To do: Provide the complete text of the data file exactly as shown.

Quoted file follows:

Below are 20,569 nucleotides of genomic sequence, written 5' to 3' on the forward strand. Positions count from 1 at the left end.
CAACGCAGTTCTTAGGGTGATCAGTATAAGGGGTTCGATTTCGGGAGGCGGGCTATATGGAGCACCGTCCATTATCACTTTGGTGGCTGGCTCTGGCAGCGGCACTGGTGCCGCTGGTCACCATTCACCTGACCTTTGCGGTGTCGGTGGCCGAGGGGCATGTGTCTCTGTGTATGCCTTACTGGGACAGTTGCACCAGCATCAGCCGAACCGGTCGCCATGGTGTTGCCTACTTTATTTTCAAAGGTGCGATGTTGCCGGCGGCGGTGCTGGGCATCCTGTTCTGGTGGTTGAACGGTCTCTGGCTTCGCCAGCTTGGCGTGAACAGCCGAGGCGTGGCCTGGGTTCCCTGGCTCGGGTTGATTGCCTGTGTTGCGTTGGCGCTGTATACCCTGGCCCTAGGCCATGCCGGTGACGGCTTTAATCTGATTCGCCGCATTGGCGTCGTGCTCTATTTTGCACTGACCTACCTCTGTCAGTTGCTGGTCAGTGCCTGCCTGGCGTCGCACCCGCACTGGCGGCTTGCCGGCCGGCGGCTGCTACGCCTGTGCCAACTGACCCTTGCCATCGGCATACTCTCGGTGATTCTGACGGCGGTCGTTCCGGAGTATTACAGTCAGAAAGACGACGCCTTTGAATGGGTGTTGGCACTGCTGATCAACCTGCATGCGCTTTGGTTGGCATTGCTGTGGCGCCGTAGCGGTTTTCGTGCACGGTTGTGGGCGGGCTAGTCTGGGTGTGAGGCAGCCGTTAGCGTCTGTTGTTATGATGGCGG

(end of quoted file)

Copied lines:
Below are 20,569 nucleotides of genomic sequence, written 5' to 3' on the forward strand. Positions count from 1 at the left end.
CAACGCAGTTCTTAGGGTGATCAGTATAAGGGGTTCGATTTCGGGAGGCGGGCTATATGGAGCACCGTCCATTATCACTTTGGTGGCTGGCTCTGGCAGCGGCACTGGTGCCGCTGGTCACCATTCACCTGACCTTTGCGGTGTCGGTGGCCGAGGGGCATGTGTCTCTGTGTATGCCTTACTGGGACAGTTGCACCAGCATCAGCCGAACCGGTCGCCATGGTGTTGCCTACTTTATTTTCAAAGGTGCGATGTTGCCGGCGGCGGTGCTGGGCATCCTGTTCTGGTGGTTGAACGGTCTCTGGCTTCGCCAGCTTGGCGTGAACAGCCGAGGCGTGGCCTGGGTTCCCTGGCTCGGGTTGATTGCCTGTGTTGCGTTGGCGCTGTATACCCTGGCCCTAGGCCATGCCGGTGACGGCTTTAATCTGATTCGCCGCATTGGCGTCGTGCTCTATTTTGCACTGACCTACCTCTGTCAGTTGCTGGTCAGTGCCTGCCTGGCGTCGCACCCGCACTGGCGGCTTGCCGGCCGGCGGCTGCTACGCCTGTGCCAACTGACCCTTGCCATCGGCATACTCTCGGTGATTCTGACGGCGGTCGTTCCGGAGTATTACAGTCAGAAAGACGACGCCTTTGAATGGGTGTTGGCACTGCTGATCAACCTGCATGCGCTTTGGTTGGCATTGCTGTGGCGCCGTAGCGGTTTTCGTGCACGGTTGTGGGCGGGCTAGTCTGGGTGTGAGGCAGCCGTTAGCGTCTGTTGTTATGATGGCGG